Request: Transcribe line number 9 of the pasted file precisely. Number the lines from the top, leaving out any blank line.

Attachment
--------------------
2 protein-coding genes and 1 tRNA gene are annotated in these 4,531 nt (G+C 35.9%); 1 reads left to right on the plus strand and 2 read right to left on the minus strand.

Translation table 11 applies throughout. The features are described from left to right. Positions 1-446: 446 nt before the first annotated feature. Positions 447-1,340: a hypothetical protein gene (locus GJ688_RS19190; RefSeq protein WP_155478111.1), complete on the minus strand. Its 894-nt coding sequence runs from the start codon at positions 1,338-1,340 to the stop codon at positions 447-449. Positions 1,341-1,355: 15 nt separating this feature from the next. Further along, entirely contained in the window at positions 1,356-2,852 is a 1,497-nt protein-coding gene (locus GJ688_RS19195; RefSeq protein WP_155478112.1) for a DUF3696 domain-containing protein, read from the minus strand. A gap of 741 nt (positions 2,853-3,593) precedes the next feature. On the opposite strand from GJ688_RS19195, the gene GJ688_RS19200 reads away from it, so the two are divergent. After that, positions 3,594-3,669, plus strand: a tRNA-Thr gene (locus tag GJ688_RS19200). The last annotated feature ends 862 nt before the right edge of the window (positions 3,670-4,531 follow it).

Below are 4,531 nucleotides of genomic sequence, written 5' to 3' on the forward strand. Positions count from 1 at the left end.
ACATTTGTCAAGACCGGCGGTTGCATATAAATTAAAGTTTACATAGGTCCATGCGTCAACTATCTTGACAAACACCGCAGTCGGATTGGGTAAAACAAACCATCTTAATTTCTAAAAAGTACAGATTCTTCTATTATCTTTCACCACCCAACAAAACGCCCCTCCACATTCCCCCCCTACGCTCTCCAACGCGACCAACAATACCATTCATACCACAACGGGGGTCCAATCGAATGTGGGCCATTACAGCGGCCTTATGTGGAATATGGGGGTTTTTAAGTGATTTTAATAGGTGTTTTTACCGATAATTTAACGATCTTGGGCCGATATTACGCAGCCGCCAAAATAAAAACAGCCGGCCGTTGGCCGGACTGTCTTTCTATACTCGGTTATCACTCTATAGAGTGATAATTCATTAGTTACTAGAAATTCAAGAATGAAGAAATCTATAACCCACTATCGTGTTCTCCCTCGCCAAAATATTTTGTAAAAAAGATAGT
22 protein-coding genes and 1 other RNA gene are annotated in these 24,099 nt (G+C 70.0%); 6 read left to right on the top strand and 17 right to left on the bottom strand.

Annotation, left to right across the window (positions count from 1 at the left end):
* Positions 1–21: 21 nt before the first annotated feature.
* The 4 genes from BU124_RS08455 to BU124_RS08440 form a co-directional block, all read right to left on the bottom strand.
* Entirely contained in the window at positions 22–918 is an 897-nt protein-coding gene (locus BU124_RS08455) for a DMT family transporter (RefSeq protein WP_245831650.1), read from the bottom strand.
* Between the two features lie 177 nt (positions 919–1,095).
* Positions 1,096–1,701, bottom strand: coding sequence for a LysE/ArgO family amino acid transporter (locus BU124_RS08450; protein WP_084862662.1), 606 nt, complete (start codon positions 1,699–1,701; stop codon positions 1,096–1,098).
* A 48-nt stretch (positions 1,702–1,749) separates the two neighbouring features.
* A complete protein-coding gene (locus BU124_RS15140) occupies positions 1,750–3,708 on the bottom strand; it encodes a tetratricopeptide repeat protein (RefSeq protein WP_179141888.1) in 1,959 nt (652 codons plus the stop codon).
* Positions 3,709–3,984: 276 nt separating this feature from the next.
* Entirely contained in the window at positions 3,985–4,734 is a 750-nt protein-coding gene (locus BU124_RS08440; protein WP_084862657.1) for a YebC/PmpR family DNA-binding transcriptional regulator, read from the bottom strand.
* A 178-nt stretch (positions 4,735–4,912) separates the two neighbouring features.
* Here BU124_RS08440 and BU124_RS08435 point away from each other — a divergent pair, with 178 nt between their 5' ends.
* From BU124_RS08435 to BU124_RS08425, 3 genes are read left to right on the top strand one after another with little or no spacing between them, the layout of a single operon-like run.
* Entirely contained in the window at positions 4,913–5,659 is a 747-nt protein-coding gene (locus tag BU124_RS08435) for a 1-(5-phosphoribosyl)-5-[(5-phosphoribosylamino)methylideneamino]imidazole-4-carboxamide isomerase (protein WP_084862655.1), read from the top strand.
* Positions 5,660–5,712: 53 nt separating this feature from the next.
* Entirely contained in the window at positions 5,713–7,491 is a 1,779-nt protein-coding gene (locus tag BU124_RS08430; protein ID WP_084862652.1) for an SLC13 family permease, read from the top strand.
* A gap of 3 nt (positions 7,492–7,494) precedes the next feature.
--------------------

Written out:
* Entirely contained in the window at positions 22–918 is an 897-nt protein-coding gene (locus BU124_RS08455) for a DMT family transporter (RefSeq protein WP_245831650.1), read from the bottom strand.